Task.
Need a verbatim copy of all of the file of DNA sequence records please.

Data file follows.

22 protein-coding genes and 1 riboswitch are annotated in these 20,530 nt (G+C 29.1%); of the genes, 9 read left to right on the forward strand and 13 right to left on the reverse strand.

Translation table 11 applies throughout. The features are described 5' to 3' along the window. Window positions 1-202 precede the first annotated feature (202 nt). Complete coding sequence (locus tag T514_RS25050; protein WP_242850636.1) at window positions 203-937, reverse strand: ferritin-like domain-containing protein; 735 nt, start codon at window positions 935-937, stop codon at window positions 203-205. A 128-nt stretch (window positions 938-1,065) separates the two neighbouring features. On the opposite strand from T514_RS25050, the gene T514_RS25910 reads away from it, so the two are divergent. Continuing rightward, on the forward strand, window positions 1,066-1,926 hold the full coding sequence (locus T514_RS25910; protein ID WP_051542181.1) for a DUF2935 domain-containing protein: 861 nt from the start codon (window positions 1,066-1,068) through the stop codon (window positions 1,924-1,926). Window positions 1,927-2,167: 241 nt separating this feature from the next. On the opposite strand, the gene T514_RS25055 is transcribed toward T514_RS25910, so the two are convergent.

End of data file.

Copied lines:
22 protein-coding genes and 1 riboswitch are annotated in these 20,530 nt (G+C 29.1%); of the genes, 9 read left to right on the forward strand and 13 right to left on the reverse strand.

Translation table 11 applies throughout. The features are described 5' to 3' along the window. Window positions 1-202 precede the first annotated feature (202 nt). Complete coding sequence (locus tag T514_RS25050; protein WP_242850636.1) at window positions 203-937, reverse strand: ferritin-like domain-containing protein; 735 nt, start codon at window positions 935-937, stop codon at window positions 203-205. A 128-nt stretch (window positions 938-1,065) separates the two neighbouring features. On the opposite strand from T514_RS25050, the gene T514_RS25910 reads away from it, so the two are divergent. Continuing rightward, on the forward strand, window positions 1,066-1,926 hold the full coding sequence (locus T514_RS25910; protein ID WP_051542181.1) for a DUF2935 domain-containing protein: 861 nt from the start codon (window positions 1,066-1,068) through the stop codon (window positions 1,924-1,926). Window positions 1,927-2,167: 241 nt separating this feature from the next. On the opposite strand, the gene T514_RS25055 is transcribed toward T514_RS25910, so the two are convergent.